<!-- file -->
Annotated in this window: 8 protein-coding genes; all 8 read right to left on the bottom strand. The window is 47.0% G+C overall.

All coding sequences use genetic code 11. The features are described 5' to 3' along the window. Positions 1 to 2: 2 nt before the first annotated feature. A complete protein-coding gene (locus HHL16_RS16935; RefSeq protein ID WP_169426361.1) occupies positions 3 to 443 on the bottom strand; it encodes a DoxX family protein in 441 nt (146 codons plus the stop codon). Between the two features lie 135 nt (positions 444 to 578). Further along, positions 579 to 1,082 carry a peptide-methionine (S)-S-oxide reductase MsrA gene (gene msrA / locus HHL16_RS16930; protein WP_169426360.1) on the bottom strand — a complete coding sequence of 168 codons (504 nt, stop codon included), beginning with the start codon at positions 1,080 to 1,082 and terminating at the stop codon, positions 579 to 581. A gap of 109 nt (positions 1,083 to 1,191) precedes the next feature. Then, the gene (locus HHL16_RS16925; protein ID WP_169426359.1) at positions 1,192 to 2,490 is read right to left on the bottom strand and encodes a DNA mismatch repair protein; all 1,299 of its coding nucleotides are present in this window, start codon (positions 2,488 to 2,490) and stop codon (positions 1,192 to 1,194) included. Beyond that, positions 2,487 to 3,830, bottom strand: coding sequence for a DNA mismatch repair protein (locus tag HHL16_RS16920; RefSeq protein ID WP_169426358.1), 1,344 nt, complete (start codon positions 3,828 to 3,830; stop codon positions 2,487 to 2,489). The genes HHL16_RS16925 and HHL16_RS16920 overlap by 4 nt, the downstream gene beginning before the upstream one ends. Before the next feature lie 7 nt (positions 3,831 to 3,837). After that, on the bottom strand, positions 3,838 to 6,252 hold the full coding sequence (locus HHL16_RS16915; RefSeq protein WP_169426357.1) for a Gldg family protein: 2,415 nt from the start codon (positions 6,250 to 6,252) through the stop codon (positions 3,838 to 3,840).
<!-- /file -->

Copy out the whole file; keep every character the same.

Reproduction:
Annotated in this window: 8 protein-coding genes; all 8 read right to left on the bottom strand. The window is 47.0% G+C overall.

All coding sequences use genetic code 11. The features are described 5' to 3' along the window. Positions 1 to 2: 2 nt before the first annotated feature. A complete protein-coding gene (locus HHL16_RS16935; RefSeq protein ID WP_169426361.1) occupies positions 3 to 443 on the bottom strand; it encodes a DoxX family protein in 441 nt (146 codons plus the stop codon). Between the two features lie 135 nt (positions 444 to 578). Further along, positions 579 to 1,082 carry a peptide-methionine (S)-S-oxide reductase MsrA gene (gene msrA / locus HHL16_RS16930; protein WP_169426360.1) on the bottom strand — a complete coding sequence of 168 codons (504 nt, stop codon included), beginning with the start codon at positions 1,080 to 1,082 and terminating at the stop codon, positions 579 to 581. A gap of 109 nt (positions 1,083 to 1,191) precedes the next feature. Then, the gene (locus HHL16_RS16925; protein ID WP_169426359.1) at positions 1,192 to 2,490 is read right to left on the bottom strand and encodes a DNA mismatch repair protein; all 1,299 of its coding nucleotides are present in this window, start codon (positions 2,488 to 2,490) and stop codon (positions 1,192 to 1,194) included. Beyond that, positions 2,487 to 3,830, bottom strand: coding sequence for a DNA mismatch repair protein (locus tag HHL16_RS16920; RefSeq protein ID WP_169426358.1), 1,344 nt, complete (start codon positions 3,828 to 3,830; stop codon positions 2,487 to 2,489). The genes HHL16_RS16925 and HHL16_RS16920 overlap by 4 nt, the downstream gene beginning before the upstream one ends. Before the next feature lie 7 nt (positions 3,831 to 3,837). After that, on the bottom strand, positions 3,838 to 6,252 hold the full coding sequence (locus HHL16_RS16915; RefSeq protein WP_169426357.1) for a Gldg family protein: 2,415 nt from the start codon (positions 6,250 to 6,252) through the stop codon (positions 3,838 to 3,840).